The true hero of the Reformation is the Word of God. The role of the Word of God in the Reformation is the single most important event of this period in church history. As personalities are studied, celebrated, and rightly set in their places by those who follow in their footsteps, we must also recognize their chief work of translating, disseminating, and teaching the Word of God as their most enduring contribution. As Charles Spurgeon observed, “The Reformation was the liberation of the Bible.”
Luther was teaching through Psalms, Romans, and Galatians when he “felt born again, saw the scriptures in a new light,” and “walked through the gate of paradise.” Ulrich Zwingli was preaching verse by verse through the Greek New Testament and translating in to Swiss German as his parishioners began to understand faith alone and began eating sausage. William Tyndale was always “singing the same note” as he poured out his life translating Scripture in to English from the original languages so he caused “the boy that driveth the plow to know more of the scripture. . .” One of the most reverberating actions from John Calvin is his return to Geneva after a three year forced hiatus when he simply picked up with the next verse of Scripture from which he had left off the Sunday he was ran out of town. The common thread through the Reformation is the Word of God that was read, preached, and understood.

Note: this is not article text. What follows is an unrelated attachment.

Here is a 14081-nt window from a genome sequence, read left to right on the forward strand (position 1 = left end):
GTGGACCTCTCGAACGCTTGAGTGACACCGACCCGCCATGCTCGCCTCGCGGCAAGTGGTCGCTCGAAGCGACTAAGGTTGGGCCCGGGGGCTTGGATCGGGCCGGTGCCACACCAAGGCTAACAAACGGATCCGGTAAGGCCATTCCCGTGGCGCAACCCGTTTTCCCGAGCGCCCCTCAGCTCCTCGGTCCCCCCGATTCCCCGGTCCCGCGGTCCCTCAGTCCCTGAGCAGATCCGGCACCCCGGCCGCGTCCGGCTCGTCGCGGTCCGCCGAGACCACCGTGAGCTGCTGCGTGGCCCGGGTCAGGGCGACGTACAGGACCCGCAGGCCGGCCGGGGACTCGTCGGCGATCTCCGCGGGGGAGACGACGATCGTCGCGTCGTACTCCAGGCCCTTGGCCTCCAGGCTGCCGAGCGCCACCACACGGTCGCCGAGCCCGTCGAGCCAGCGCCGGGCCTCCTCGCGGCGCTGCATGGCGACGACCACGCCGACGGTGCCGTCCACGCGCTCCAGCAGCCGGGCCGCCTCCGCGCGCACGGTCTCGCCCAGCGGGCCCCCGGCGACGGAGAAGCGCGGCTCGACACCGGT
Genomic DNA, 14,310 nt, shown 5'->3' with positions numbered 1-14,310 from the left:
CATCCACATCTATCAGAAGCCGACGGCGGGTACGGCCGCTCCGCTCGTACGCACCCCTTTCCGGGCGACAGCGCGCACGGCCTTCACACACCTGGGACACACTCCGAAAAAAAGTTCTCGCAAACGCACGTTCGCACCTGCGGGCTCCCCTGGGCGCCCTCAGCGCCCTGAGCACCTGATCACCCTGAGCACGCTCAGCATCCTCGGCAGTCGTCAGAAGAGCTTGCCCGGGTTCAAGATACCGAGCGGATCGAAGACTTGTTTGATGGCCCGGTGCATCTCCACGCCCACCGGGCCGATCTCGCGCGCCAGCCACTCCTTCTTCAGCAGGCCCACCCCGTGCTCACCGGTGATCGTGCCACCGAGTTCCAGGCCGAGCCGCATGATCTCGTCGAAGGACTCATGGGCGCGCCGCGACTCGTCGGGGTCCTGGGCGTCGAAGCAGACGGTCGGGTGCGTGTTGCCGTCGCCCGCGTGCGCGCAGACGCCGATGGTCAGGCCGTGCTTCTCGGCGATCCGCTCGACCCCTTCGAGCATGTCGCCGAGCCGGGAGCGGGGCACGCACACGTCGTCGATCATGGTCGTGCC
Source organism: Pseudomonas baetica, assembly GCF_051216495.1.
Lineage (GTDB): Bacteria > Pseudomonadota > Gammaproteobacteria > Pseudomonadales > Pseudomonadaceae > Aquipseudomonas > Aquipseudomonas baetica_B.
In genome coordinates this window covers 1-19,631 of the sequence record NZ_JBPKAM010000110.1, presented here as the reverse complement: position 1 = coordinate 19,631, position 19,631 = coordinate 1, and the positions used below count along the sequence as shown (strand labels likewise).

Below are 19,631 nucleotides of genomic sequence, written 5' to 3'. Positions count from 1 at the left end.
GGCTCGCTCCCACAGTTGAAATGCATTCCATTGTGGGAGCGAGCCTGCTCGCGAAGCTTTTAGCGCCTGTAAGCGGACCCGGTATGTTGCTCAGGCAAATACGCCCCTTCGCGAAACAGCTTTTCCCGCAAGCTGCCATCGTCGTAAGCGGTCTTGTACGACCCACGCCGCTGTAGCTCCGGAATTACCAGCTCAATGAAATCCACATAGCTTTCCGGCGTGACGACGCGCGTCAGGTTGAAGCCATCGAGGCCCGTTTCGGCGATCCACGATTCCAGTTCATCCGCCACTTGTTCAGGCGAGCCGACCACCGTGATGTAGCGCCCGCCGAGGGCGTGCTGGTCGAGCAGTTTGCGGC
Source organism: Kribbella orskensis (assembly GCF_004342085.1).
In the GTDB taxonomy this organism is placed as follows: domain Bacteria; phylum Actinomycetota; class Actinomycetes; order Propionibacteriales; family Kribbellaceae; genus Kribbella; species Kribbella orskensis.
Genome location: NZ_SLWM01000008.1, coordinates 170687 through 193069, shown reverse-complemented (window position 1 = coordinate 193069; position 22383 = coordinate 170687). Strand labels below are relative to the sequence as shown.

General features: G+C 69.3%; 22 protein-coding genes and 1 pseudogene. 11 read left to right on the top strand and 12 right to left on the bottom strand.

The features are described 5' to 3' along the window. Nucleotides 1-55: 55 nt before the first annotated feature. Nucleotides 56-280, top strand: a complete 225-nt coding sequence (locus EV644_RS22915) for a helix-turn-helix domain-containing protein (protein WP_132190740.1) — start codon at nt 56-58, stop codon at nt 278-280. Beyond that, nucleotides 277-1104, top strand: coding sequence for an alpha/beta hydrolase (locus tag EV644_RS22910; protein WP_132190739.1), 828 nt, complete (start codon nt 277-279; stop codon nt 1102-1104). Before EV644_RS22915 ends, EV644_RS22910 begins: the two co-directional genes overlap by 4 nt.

I read these words from J.C. Ryle (a 19th century Church of England Bishop in the Church of England) in the October edition of Banner of Truth magazine and realized I could not articulate this truth more poetically than he did:
“The grand lever which overthrew the Pope’s power in [Germany] was Luther’s translation of the Bible into the German tongue. . . It was the royal permission to have the Bible translated [into English] and set up in churches, so that everyone who liked might read it. Yes. It was the reading and circulation of Scripture which mainly established the cause of Protestantism in England, in Germany, and in Switzerland… The people knew too much. They had seen the light. They had heard the joyful sound. They had tasted the truth. The sun and had risen on their minds. The scales had fallen from their eyes. The bible had done its appointed work within them. . .” (emphasis mine)
If we wish to see the powerful earth-shattering culture-shifting movements such as the Reformers saw in their day in our day, then we must put forth the same effort in to translating, disseminating, and teaching the Word of God (especially to those who have never heard). That is the work, and nothing more. Sola Scriptura indeed.
“I opposed indulgences and all the papists, but never with force. I simply taught, preached, and wrote God’s Word; otherwise, I did nothing. The Word did everything.” – Martin Luther
As we oppose the false gospels in the world, proclaim the true Gospel, and point others to Jesus, may we be able to conclude, as did Luther, we have done nothing, but may the Word do everything.